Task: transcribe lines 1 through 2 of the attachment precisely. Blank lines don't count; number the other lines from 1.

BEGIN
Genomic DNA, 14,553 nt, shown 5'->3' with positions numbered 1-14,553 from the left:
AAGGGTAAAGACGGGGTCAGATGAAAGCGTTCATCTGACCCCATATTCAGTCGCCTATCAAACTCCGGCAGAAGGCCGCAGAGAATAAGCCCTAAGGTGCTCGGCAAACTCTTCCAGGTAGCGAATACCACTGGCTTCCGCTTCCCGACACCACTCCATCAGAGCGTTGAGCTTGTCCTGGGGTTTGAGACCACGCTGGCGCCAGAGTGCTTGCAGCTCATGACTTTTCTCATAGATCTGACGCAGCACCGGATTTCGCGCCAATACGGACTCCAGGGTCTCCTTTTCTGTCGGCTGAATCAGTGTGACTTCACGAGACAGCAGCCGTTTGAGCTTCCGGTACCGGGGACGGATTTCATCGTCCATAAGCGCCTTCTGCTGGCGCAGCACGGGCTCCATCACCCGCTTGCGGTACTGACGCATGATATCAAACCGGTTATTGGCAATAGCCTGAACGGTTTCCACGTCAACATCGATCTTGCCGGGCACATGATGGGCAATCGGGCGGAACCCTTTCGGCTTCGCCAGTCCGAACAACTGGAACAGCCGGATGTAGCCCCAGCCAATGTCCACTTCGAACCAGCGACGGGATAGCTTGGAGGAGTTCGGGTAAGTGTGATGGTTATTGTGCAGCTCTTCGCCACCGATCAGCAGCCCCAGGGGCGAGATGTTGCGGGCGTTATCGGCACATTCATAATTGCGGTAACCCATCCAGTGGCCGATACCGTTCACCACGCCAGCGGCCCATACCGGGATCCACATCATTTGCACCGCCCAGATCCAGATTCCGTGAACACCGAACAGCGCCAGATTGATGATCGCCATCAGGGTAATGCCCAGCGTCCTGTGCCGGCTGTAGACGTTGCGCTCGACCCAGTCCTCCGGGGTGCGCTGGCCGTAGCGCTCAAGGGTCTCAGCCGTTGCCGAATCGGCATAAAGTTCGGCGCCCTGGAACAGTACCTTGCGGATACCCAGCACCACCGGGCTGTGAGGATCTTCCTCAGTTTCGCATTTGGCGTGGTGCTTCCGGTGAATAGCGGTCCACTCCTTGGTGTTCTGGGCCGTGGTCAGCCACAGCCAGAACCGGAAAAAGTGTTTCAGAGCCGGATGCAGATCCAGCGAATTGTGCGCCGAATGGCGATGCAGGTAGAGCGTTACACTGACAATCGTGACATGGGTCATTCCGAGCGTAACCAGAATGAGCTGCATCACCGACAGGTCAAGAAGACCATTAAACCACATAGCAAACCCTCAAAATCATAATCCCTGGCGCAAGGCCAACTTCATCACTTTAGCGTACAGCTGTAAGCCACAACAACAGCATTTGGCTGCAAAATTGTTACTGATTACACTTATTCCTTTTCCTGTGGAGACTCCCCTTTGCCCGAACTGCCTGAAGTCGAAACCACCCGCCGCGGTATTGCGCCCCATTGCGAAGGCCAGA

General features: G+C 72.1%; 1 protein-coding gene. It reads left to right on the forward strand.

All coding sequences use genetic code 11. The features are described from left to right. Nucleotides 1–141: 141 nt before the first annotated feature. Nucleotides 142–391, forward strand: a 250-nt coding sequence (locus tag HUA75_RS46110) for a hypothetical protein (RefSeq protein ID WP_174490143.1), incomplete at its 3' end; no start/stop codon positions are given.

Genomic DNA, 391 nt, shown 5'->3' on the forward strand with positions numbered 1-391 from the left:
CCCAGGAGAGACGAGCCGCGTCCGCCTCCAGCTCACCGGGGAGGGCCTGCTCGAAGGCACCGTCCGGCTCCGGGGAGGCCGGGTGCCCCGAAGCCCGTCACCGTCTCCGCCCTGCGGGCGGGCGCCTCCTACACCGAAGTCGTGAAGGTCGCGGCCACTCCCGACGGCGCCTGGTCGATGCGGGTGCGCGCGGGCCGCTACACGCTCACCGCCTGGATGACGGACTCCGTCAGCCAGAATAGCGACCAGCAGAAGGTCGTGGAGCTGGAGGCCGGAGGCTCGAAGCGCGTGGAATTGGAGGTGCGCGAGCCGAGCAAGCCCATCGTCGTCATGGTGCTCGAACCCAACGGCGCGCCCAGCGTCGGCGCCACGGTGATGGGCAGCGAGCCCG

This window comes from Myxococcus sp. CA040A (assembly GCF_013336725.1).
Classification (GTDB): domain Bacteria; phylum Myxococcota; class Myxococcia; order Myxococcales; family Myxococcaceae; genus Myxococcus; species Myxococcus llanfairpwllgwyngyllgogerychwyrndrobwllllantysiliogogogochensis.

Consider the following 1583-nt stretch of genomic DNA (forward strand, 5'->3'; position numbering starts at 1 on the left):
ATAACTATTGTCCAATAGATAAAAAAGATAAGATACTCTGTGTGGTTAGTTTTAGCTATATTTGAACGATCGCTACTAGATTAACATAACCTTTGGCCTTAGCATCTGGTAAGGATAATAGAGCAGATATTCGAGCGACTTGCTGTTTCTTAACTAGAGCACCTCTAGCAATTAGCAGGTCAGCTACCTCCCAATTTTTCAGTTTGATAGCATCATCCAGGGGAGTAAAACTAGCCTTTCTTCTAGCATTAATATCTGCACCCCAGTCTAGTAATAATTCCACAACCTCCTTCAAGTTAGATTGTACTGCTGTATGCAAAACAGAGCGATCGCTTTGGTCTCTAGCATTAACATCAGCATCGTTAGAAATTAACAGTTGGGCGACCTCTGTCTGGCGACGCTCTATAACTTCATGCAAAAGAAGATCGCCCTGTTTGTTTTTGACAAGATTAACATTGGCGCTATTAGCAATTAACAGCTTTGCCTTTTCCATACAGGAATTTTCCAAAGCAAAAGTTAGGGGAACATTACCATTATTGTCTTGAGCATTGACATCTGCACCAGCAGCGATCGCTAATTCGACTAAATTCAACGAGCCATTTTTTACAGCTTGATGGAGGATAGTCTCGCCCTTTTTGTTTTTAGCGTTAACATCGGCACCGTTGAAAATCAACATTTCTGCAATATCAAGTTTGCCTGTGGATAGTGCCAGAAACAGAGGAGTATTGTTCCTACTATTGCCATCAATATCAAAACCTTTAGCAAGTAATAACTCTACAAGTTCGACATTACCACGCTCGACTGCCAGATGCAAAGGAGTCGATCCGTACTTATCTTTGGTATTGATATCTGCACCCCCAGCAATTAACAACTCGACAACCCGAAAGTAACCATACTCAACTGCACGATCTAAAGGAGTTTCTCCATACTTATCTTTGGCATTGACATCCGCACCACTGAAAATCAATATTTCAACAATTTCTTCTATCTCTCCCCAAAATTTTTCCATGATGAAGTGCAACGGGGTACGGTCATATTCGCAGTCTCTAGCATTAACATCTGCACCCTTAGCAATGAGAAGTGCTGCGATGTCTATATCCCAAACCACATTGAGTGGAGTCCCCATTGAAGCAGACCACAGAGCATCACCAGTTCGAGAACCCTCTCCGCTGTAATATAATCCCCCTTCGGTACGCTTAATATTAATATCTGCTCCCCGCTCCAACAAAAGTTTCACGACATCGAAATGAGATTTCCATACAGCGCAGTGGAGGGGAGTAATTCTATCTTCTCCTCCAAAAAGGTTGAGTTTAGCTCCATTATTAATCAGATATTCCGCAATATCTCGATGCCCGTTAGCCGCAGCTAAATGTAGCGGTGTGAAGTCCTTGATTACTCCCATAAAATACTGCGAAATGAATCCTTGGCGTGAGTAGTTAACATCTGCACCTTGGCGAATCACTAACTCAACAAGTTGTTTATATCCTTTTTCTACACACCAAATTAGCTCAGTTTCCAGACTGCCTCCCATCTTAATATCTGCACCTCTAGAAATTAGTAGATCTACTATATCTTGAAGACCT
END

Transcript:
Genomic DNA, 14,553 nt, shown 5'->3' with positions numbered 1-14,553 from the left:
AAGGGTAAAGACGGGGTCAGATGAAAGCGTTCATCTGACCCCATATTCAGTCGCCTATCAAACTCCGGCAGAAGGCCGCAGAGAATAAGCCCTAAGGTGCTCGGCAAACTCTTCCAGGTAGCGAATACCACTGGCTTCCGCTTCCCGACACCACTCCATCAGAGCGTTGAGCTTGTCCTGGGGTTTGAGACCACGCTGGCGCCAGAGTGCTTGCAGCTCATGACTTTTCTCATAGATCTGACGCAGCACCGGATTTCGCGCCAATACGGACTCCAGGGTCTCCTTTTCTGTCGGCTGAATCAGTGTGACTTCACGAGACAGCAGCCGTTTGAGCTTCCGGTACCGGGGACGGATTTCATCGTCCATAAGCGCCTTCTGCTGGCGCAGCACGGGCTCCATCACCCGCTTGCGGTACTGACGCATGATATCAAACCGGTTATTGGCAATAGCCTGAACGGTTTCCACGTCAACATCGATCTTGCCGGGCACATGATGGGCAATCGGGCGGAACCCTTTCGGCTTCGCCAGTCCGAACAACTGGAACAGCCGGATGTAGCCCCAGCCAATGTCCACTTCGAACCAGCGACGGGATAGCTTGGAGGAGTTCGGGTAAGTGTGATGGTTATTGTGCAGCTCTTCGCCACCGATCAGCAGCCCCAGGGGCGAGATGTTGCGGGCGTTATCGGCACATTCATAATTGCGGTAACCCATCCAGTGGCCGATACCGTTCACCACGCCAGCGGCCCATACCGGGATCCACATCATTTGCACCGCCCAGATCCAGATTCCGTGAACACCGAACAGCGCCAGATTGATGATCGCCATCAGGGTAATGCCCAGCGTCCTGTGCCGGCTGTAGACGTTGCGCTCGACCCAGTCCTCCGGGGTGCGCTGGCCGTAGCGCTCAAGGGTCTCAGCCGTTGCCGAATCGGCATAAAGTTCGGCGCCCTGGAACAGTACCTTGCGGATACCCAGCACCACCGGGCTGTGAGGATCTTCCTCAGTTTCGCATTTGGCGTGGTGCTTCCGGTGAATAGCGGTCCACTCCTTGGTGTTCTGGGCCGTGGTCAGCCACAGCCAGAACCGGAAAAAGTGTTTCAGAGCCGGATGCAGATCCAGCGAATTGTGCGCCGAATGGCGATGCAGGTAGAGCGTTACACTGACAATCGTGACATGGGTCATTCCGAGCGTAACCAGAATGAGCTGCATCACCGACAGGTCAAGAAGACCATTAAACCACATAGCAAACCCTCAAAATCATAATCCCTGGCGCAAGGCCAACTTCATCACTTTAGCGTACAGCTGTAAGCCACAACAACAGCATTTGGCTGCAAAATTGTTACTGATTACACTTATTCCTTTTCCTGTGGAGACTCCCCTTTGCCCGAACTGCCTGAAGTCGAAACCACCCGCCGCGGTATTGCGCCCCATTGCGAAGGCCAGA